A pilot study of poly(N-isopropylacrylamide)-g-polyethylene glycol and poly(N-isopropylacrylamide)-g-methylcellulose branched copolymers as injectable scaffolds for local delivery of neurotrophins and cellular transplants into the injured spinal cord
The authors investigated the feasibility of using injectable hydrogels, based on poly(N-isopropylacrylamide) (PNIPAAm), lightly cross-linked with polyethylene glycol (PEG) or methylcellulose (MC), to serve as injectable scaffolds for local delivery of neurotrophins and cellular transplants into the injured spinal cord. The primary aims of this work were to assess the biocompatibility of the scaffolds by evaluating graft cell survival and the host tissue immune response. The scaffolds were also evaluated for their ability to promote axonal growth through the action of released brain-derived neurotrophic factor (BDNF).
The in vivo performance of PNIPAAm-g-PEG and PNIPAAm-g-MC was evaluated using a rodent model of spinal cord injury (SCI). The hydrogels were injected as viscous liquids into the injury site and formed space-filling hydrogels. The host immune response and biocompatibility of the scaffolds were evaluated at 2 weeks by histological and fluorescent immunohistochemical analysis. Commercially available matrices were used as a control and examined for comparison.
Experiments showed that the scaffolds did not contribute to an injury-related inflammatory response. PNIPAAm-g-PEG was also shown to be an effective vehicle for delivery of cellular transplants and supported graft survival. Additionally, PNIPAAm-g-PEG and PNIPAAm-g-MC are permissive to axonal growth and can serve as injectable scaffolds for local delivery of BDNF.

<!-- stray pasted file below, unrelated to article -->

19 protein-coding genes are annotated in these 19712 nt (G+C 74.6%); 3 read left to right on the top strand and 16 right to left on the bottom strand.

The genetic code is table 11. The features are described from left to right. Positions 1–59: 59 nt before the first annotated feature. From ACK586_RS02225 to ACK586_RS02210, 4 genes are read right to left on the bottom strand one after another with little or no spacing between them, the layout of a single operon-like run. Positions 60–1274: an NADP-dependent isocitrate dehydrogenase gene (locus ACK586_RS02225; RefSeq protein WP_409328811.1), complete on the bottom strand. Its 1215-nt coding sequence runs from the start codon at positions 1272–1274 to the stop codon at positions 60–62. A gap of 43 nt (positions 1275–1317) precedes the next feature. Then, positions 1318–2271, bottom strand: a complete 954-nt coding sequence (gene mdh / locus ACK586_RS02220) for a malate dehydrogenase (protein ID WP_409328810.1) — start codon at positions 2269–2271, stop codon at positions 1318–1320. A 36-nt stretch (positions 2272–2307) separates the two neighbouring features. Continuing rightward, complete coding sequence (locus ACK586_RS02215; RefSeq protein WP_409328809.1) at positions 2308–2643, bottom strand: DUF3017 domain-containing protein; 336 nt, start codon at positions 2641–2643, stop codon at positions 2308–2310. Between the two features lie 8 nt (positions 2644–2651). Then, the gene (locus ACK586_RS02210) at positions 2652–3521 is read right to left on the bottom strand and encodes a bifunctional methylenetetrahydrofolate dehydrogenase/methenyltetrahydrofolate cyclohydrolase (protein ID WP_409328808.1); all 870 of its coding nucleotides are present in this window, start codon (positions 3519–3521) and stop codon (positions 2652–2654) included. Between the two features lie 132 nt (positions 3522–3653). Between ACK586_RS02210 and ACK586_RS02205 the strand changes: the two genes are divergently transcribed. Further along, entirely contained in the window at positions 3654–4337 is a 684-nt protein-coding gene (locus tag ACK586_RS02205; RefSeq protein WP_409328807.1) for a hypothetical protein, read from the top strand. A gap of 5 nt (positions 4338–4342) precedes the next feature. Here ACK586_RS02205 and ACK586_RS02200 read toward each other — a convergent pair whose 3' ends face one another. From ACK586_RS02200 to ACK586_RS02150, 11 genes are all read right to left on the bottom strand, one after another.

Based on the results, the authors suggest that these copolymers are feasible injectable scaffolds for cell grafting into the injured spinal cord and for delivery of therapeutic factors.
Abbreviations used in this paper: BDNF = brain-derived neurotrophic factor; CGRP = calcitonin gene-related peptide; CSPG = chondroitin sulfate proteoglycan; LCST = lower critical solution temperature; MA = methacrylic anhydride; MC = methylcellulose; NIPAAm = N-isopropylacrylamide; PBS = phosphate-buffered saline; PEG = polyethylene glycol; PFA = paraformaldehyde; PNIPAAm = poly(N-isopropylacrylamide); RSF = rat skin fibroblast; SCI = spinal cord injury.
BryantSJDavis-ArehartKALuoNShoemakerRKArthurJAAnsethKS: Synthesis and characterization of photopolymerized multifunctional hydrogels: water-soluble poly(vinyl alcohol) and chondroitin sulfate macromers for chondrocyte encapsulation. Macromolecules37:6726–67332004
HimesBTNeuhuberBColemanCKushnerRSwangerSAKopenGC: Recovery of function following grafting of human bone marrow-derived stromal cells into the injured spinal cord. Neurorehabil Neural Repair20:278–2962006
HirschbergDLYolesEBelkinMSchwartzM: Inflammation after axonal injury has conflicting consequences for recovery of function: rescue of spared axons is impaired but regeneration is supported. J Neuroimmunol50:9–161994
HornKPBuschSAHawthorneALvan RooijenNSilverJ: Another barrier to regeneration in the CNS: activated macrophages induce extensive retraction of dystrophic axons through direct physical interactions. J Neurosci28:9330–93412008
IbarraACorreaDWillmsKMerchantMTGuizar-SahagúnGGrijalvaI: Effects of cyclosporin-A on immune response, tissue protection and motor function of rats subjected to spinal cord injury. Brain Res979:165–1782003
LiuYKimDHimesBTChowSYSchallertTMurrayM: Transplants of fibroblasts genetically modified to express BDNF promote regeneration of adult rat rubrospinal axons and recovery of forelimb function. J Neurosci19:4370–43871999
MadiganNNMcMahonSO'BrienTYaszemskiMJWindebankAJ: Current tissue engineering and novel therapeutic approaches to axonal regeneration following spinal cord injury using polymer scaffolds. Respir Physiol Neurobiol169:183–1992009
MitsuiTShumskyJSLeporeACMurrayMFischerI: Transplantation of neuronal and glial restricted precursors into contused spinal cord improves bladder and motor functions, decreases thermal hypersensitivity, and modifies intraspinal circuitry. J Neurosci25:9624–96362005
OudegaMGautierSEChaponPFragosoMBatesMLParelJM: Axonal regeneration into Schwann cell grafts within resorbable poly(alpha-hydroxyacid) guidance channels in the adult rat spinal cord. Biomaterials22:1125–11362001